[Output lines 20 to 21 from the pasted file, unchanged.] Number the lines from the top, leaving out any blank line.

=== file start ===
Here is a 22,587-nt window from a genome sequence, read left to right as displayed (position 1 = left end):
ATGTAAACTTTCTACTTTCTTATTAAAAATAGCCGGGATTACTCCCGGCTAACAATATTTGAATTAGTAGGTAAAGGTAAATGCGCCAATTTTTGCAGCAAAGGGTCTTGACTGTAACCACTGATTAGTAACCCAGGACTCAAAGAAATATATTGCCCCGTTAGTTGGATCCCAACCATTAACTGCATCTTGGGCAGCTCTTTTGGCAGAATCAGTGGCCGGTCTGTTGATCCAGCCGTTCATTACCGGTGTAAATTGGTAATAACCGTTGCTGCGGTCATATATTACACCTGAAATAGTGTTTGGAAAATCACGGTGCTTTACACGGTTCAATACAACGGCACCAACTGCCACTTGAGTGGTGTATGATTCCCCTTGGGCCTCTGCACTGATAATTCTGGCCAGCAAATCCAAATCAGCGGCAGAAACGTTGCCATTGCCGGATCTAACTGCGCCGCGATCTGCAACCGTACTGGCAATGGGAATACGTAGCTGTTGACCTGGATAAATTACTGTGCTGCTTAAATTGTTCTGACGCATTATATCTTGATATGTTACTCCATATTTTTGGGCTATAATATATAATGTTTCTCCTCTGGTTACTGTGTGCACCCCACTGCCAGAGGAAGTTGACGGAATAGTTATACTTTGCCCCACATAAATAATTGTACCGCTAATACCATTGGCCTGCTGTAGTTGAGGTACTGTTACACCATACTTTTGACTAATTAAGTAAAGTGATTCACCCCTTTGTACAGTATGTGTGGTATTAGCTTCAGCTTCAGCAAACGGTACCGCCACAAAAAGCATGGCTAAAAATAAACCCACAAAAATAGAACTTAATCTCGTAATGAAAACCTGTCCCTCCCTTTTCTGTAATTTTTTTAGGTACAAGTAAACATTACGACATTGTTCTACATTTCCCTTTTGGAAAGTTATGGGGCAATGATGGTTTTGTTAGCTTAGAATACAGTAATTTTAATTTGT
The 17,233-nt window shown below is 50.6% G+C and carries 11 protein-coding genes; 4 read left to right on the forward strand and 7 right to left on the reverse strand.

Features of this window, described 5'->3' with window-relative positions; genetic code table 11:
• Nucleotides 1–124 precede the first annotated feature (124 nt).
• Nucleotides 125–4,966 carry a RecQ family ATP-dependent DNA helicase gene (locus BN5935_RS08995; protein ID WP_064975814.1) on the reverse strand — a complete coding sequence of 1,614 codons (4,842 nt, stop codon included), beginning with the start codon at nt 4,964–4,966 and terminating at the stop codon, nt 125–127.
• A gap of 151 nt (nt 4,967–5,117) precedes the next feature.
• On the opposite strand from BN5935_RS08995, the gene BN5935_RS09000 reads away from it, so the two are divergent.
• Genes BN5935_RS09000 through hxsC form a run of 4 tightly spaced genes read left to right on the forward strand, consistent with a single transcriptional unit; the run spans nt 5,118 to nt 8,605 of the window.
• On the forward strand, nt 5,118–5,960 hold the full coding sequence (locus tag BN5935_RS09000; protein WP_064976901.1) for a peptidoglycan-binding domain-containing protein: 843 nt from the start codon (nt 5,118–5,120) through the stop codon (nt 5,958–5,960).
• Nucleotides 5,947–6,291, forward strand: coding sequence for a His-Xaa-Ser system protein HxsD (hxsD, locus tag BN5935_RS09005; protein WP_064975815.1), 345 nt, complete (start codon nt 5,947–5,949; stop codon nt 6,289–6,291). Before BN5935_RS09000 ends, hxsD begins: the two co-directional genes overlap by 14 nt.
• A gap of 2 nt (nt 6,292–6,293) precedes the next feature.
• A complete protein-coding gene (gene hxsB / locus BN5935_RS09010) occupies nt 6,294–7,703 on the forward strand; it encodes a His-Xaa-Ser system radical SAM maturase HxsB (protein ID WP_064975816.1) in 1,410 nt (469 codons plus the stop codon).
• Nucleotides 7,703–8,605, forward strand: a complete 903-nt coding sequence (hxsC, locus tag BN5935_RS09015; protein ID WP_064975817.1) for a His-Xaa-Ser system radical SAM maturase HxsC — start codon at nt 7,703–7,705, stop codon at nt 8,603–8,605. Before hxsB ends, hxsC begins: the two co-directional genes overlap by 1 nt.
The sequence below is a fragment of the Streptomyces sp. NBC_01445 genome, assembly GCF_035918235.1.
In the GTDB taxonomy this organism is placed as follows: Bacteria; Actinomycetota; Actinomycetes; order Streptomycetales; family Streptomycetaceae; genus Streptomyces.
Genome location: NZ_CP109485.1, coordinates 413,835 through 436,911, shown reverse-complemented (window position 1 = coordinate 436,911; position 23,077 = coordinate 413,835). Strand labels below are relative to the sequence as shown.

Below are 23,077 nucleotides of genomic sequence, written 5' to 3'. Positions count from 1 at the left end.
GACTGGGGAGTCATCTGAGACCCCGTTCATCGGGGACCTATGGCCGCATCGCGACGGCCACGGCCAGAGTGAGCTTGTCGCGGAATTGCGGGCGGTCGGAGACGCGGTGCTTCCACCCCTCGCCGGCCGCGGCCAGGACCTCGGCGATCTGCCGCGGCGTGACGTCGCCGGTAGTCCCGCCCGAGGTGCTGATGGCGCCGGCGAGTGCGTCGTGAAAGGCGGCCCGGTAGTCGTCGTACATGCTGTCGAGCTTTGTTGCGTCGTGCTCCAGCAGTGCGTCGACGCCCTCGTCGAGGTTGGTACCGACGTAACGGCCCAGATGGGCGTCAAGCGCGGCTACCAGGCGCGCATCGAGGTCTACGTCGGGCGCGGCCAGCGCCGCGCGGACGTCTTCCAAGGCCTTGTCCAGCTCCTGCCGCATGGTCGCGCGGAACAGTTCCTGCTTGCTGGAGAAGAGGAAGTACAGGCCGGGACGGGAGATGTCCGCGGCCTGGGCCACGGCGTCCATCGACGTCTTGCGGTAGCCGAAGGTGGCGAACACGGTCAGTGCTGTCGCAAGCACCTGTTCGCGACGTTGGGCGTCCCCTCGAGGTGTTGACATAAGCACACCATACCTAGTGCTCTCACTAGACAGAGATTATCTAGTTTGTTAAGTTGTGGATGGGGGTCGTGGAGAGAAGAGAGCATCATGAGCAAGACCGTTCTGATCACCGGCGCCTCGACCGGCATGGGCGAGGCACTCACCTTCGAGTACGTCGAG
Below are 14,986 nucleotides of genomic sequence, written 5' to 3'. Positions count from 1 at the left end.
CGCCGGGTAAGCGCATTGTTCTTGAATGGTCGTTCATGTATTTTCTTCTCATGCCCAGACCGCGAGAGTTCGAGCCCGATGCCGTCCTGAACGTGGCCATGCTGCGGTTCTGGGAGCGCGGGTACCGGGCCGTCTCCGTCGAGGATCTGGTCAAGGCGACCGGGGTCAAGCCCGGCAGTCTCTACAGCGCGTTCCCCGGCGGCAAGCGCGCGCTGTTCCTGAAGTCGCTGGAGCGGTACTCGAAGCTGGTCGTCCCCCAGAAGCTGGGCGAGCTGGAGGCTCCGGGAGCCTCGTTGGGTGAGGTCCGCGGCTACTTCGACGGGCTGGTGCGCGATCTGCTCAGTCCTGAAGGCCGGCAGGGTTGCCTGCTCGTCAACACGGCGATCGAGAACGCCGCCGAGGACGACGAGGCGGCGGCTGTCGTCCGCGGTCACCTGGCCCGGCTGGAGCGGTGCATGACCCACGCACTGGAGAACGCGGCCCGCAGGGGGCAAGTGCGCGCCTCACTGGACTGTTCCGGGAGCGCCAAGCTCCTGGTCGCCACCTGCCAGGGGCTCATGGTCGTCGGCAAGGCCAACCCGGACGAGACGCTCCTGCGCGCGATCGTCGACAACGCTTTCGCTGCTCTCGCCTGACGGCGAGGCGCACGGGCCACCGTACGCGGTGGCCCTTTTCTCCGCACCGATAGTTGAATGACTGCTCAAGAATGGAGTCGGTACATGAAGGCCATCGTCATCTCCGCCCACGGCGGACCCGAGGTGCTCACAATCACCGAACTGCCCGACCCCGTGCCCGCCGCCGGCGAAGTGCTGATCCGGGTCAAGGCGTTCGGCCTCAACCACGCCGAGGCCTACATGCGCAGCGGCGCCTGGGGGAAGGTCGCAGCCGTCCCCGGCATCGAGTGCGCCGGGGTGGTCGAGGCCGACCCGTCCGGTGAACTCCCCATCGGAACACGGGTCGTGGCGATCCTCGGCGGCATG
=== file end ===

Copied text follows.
Below are 14,986 nucleotides of genomic sequence, written 5' to 3'. Positions count from 1 at the left end.
CGCCGGGTAAGCGCATTGTTCTTGAATGGTCGTTCATGTATTTTCTTCTCATGCCCAGACCGCGAGAGTTCGAGCCCGATGCCGTCCTGAACGTGGCCATGCTGCGGTTCTGGGAGCGCGGGTACCGGGCCGTCTCCGTCGAGGATCTGGTCAAGGCGACCGGGGTCAAGCCCGGCAGTCTCTACAGCGCGTTCCCCGGCGGCAAGCGCGCGCTGTTCCTGAAGTCGCTGGAGCGGTACTCGAAGCTGGTCGTCCCCCAGAAGCTGGGCGAGCTGGAGGCTCCGGGAGCCTCGTTGGGTGAGGTCCGCGGCTACTTCGACGGGCTGGTGCGCGATCTGCTCAGTCCTGAAGGCCGGCAGGGTTGCCTGCTCGTCAACACGGCGATCGAGAACGCCGCCGAGGACGACGAGGCGGCGGCTGTCGTCCGCGGTCACCTGGCCCGGCTGGAGCGGTGCATGACCCACGCACTGGAGAACGCGGCCCGCAGGGGGCAAGTGCGCGCCTCACTGGACTGTTCCGGGAGCGCCAAGCTCCTGGTCGCCACCTGCCAGGGGCTCATGGTCGTCGGCAAGGCCAACCCGGACGAGACGCTCCTGCGCGCGATCGTCGACAACGCTTTCGCTGCTCTCGCCTGACGGCGAGGCGCACGGGCCACCGTACGCGGTGGCCCTTTTCTCCGCACCGATAGTTGAATGACTGCTCAAGAATGGAGTCGGTACATGAAGGCCATCGTCATCTCCGCCCACGGCGGACCCGAGGTGCTCACAATCACCGAACTGCCCGACCCCGTGCCCGCCGCCGGCGAAGTGCTGATCCGGGTCAAGGCGTTCGGCCTCAACCACGCCGAGGCCTACATGCGCAGCGGCGCCTGGGGGAAGGTCGCAGCCGTCCCCGGCATCGAGTGCGCCGGGGTGGTCGAGGCCGACCCGTCCGGTGAACTCCCCATCGGAACACGGGTCGTGGCGATCCTCGGCGGCATG